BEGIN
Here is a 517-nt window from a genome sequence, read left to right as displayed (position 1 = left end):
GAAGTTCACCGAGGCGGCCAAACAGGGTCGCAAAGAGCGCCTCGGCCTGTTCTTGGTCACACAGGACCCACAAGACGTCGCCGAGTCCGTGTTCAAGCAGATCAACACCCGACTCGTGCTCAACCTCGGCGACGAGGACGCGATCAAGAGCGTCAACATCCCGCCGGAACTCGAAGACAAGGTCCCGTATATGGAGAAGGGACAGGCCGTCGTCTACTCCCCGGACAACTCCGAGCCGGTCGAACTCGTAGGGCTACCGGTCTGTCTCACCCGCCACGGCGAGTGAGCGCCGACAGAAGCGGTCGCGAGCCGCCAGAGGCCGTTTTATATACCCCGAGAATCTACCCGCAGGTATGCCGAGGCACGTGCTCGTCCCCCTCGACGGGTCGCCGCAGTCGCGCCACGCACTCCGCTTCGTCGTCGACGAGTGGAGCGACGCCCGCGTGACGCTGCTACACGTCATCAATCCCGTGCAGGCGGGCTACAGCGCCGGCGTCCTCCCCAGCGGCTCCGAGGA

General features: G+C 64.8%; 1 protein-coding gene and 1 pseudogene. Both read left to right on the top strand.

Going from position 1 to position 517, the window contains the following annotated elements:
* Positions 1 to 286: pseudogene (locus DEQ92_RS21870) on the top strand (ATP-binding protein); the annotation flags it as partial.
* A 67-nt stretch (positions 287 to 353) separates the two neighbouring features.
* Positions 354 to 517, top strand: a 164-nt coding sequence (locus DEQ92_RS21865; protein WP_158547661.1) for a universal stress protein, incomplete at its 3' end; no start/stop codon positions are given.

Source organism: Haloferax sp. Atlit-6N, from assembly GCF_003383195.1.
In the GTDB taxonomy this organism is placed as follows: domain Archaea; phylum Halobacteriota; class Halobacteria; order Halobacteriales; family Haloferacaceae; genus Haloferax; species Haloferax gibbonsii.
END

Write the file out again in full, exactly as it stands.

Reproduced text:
Here is a 517-nt window from a genome sequence, read left to right as displayed (position 1 = left end):
GAAGTTCACCGAGGCGGCCAAACAGGGTCGCAAAGAGCGCCTCGGCCTGTTCTTGGTCACACAGGACCCACAAGACGTCGCCGAGTCCGTGTTCAAGCAGATCAACACCCGACTCGTGCTCAACCTCGGCGACGAGGACGCGATCAAGAGCGTCAACATCCCGCCGGAACTCGAAGACAAGGTCCCGTATATGGAGAAGGGACAGGCCGTCGTCTACTCCCCGGACAACTCCGAGCCGGTCGAACTCGTAGGGCTACCGGTCTGTCTCACCCGCCACGGCGAGTGAGCGCCGACAGAAGCGGTCGCGAGCCGCCAGAGGCCGTTTTATATACCCCGAGAATCTACCCGCAGGTATGCCGAGGCACGTGCTCGTCCCCCTCGACGGGTCGCCGCAGTCGCGCCACGCACTCCGCTTCGTCGTCGACGAGTGGAGCGACGCCCGCGTGACGCTGCTACACGTCATCAATCCCGTGCAGGCGGGCTACAGCGCCGGCGTCCTCCCCAGCGGCTCCGAGGA

General features: G+C 64.8%; 1 protein-coding gene and 1 pseudogene. Both read left to right on the top strand.

Going from position 1 to position 517, the window contains the following annotated elements:
* Positions 1 to 286: pseudogene (locus DEQ92_RS21870) on the top strand (ATP-binding protein); the annotation flags it as partial.
* A 67-nt stretch (positions 287 to 353) separates the two neighbouring features.
* Positions 354 to 517, top strand: a 164-nt coding sequence (locus DEQ92_RS21865; protein WP_158547661.1) for a universal stress protein, incomplete at its 3' end; no start/stop codon positions are given.

Source organism: Haloferax sp. Atlit-6N, from assembly GCF_003383195.1.
In the GTDB taxonomy this organism is placed as follows: domain Archaea; phylum Halobacteriota; class Halobacteria; order Halobacteriales; family Haloferacaceae; genus Haloferax; species Haloferax gibbonsii.